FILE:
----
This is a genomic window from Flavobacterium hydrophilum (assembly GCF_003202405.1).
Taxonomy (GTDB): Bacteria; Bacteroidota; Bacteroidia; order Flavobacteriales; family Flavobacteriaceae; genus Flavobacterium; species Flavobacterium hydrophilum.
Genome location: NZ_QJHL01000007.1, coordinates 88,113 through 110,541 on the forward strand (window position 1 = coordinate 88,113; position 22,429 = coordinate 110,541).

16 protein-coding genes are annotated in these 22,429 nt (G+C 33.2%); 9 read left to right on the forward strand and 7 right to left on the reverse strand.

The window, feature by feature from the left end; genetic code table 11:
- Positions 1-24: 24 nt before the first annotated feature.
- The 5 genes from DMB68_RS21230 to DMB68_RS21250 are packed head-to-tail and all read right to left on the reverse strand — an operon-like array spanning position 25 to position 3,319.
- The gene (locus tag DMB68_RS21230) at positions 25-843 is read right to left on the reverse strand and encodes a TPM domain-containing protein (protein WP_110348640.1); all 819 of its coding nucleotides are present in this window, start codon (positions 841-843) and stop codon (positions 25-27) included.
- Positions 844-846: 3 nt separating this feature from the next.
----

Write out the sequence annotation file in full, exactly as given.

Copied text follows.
This is a genomic window from Flavobacterium hydrophilum (assembly GCF_003202405.1).
Taxonomy (GTDB): Bacteria; Bacteroidota; Bacteroidia; order Flavobacteriales; family Flavobacteriaceae; genus Flavobacterium; species Flavobacterium hydrophilum.
Genome location: NZ_QJHL01000007.1, coordinates 88,113 through 110,541 on the forward strand (window position 1 = coordinate 88,113; position 22,429 = coordinate 110,541).

16 protein-coding genes are annotated in these 22,429 nt (G+C 33.2%); 9 read left to right on the forward strand and 7 right to left on the reverse strand.

The window, feature by feature from the left end; genetic code table 11:
- Positions 1-24: 24 nt before the first annotated feature.
- The 5 genes from DMB68_RS21230 to DMB68_RS21250 are packed head-to-tail and all read right to left on the reverse strand — an operon-like array spanning position 25 to position 3,319.
- The gene (locus tag DMB68_RS21230) at positions 25-843 is read right to left on the reverse strand and encodes a TPM domain-containing protein (protein WP_110348640.1); all 819 of its coding nucleotides are present in this window, start codon (positions 841-843) and stop codon (positions 25-27) included.
- Positions 844-846: 3 nt separating this feature from the next.